Trevor Hampton, director of housing solutions at NEC Software Solutions UK, looks at the technologies most likely to make an impact on housing in 2022.
Although the pandemic has affected the way we live and work and will continue to do so for the foreseeable future. It’s certainly accelerated the need and appetite for new technologies that can gather information more effectively to enable more informed decision making.
Here are five technology trends that are likely to have the biggest impact in housing this year:
Artificial intelligence (AI) has proven itself to be a useful technology to predict which tenants will fall into arrears with rent payments, enabling housing organisations to step in and provide more support. In 2022, we can expect to see Artificial Intelligence expand into other areas such as antisocial behaviour and repairs.
Let’s take repairs, for example. Housing organisations could receive an alert to advise when addressing one repair that they should also attend to other associated issues in the property. This would avoid repeat visits based on failure, fault and analysis predictions, or if temperature levels in a property fall below a certain point they should call the tenant to check all is well. With this type of insight, it will be much easier to keep on top of maintenance and repairs and as a result, ensure the wellbeing of the tenant and the asset.
Bringing asset, tenancy and health data together is vital to be able to see patterns or anomalies and I think we will start to see more innovative ways to collect data. For example, the use of smart kettles or televisions, which could offer a non-intrusive way to provide more tailored care for vulnerable tenants alongside wearables for monitoring wellbeing and enriched with individual’s health parameters for alerts. Tenants can personalise the alerts for themselves, family and carers and subscribe to data streams opting in and out as they feel comfortable to share.
Data captured in this way could make it simple to create a profile of habits, say the kettle is usually turned on four times a day or the TV is on every morning and evening. Any changes in usage could provide an early warning that something may be amiss.
Smart glasses could move from being a lifestyle accessory to something that could be adapted for housing to collect useful data about a property. For example, by wearing the glasses, council staff and landlords could carry out quick and thorough tenancy inspections to review the condition of a property. Using them to take photos, videos and recording voice notes that could be automatically updated to their online database. It’s not too much of a stretch to imagine that the glasses could, in the future, have the capability to highlight things the human eye might miss, such as early signs of damp or cracks in a wall that could indicate structural issues.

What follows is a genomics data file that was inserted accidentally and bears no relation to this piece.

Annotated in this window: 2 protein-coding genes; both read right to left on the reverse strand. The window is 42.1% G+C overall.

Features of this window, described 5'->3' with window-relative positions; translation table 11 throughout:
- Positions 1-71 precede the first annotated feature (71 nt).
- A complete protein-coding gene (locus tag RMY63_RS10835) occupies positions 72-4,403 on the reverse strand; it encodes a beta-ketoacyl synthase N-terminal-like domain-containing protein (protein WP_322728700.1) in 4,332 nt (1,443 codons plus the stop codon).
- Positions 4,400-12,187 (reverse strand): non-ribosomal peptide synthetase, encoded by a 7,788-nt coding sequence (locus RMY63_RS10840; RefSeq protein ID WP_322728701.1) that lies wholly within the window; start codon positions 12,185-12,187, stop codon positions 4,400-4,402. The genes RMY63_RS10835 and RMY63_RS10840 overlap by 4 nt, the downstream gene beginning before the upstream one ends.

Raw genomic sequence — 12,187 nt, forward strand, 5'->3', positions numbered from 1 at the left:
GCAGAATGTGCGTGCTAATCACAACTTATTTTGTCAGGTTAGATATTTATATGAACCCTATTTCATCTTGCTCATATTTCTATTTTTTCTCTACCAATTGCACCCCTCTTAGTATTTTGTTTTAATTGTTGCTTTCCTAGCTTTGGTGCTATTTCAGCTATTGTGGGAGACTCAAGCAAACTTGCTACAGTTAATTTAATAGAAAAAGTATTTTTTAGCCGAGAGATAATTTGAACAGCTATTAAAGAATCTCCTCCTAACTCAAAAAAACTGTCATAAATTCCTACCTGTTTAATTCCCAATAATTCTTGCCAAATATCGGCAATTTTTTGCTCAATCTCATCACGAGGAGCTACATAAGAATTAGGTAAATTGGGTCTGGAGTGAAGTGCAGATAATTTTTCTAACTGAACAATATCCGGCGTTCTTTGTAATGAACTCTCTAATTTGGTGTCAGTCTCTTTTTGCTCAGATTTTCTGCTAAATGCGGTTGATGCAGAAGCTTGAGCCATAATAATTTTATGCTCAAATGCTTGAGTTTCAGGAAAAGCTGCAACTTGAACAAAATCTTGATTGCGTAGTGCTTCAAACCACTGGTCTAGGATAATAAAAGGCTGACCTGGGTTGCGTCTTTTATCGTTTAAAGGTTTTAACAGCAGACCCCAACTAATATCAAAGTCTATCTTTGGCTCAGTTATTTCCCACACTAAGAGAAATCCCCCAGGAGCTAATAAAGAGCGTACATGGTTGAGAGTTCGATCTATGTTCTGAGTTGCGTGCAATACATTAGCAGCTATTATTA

To reduce unnecessary call outs, we will see more ways to diagnose problems remotely using photos or videos, which could be shared by a resident via a smart device installed in the home.
By linking to an app, residents could also have the ability to let people in and out of the property remotely. Say if they are due a repair visit while out of the home. This would reduce the number of ‘no access’ visits, saving the cost and time of wasted appointments and ensuring properties remain well maintained.
As organisations make changes to meet net-zero, we will see a rise in IoT devices being fitted. They will provide a great way to measure whether any implemented changes are making a difference. For instance, whether installing temperature sensors are making homes more energy efficient. IoT-enabled technology could help housing organisations understand whether the measures they put in place will have a positive effect on the environment.
Three decades after Tim Berners-Lee gave us the World Wide Web, he’s now made it his priority to help put people in control of their personal data. He believes technology will be the answer to give individuals more control.
Privacy-enhancing computation (PEC) can help keep personal data confidential and prevent data breaches. But users will also want to take back control of their own data, for example via secure personal online datastores (PODs). Here they can store personal information such as their address, credit history, health records and passport details. They can grant and withdraw access to certain elements of this data to third parties as they see fit.
This could be a positive step for housing as they will be confident that the information provided by users is correct and up to date. It also makes compliance on data protection and privacy a more straight-forward process as the individual is in charge.
As we start 2022, the future may feel a little uncertain but one thing we can be sure of is housing will be looking to the new technologies that support effective conversations with residents, provide a clear picture of risk and offer the intelligence to know when to step in to avert a crisis.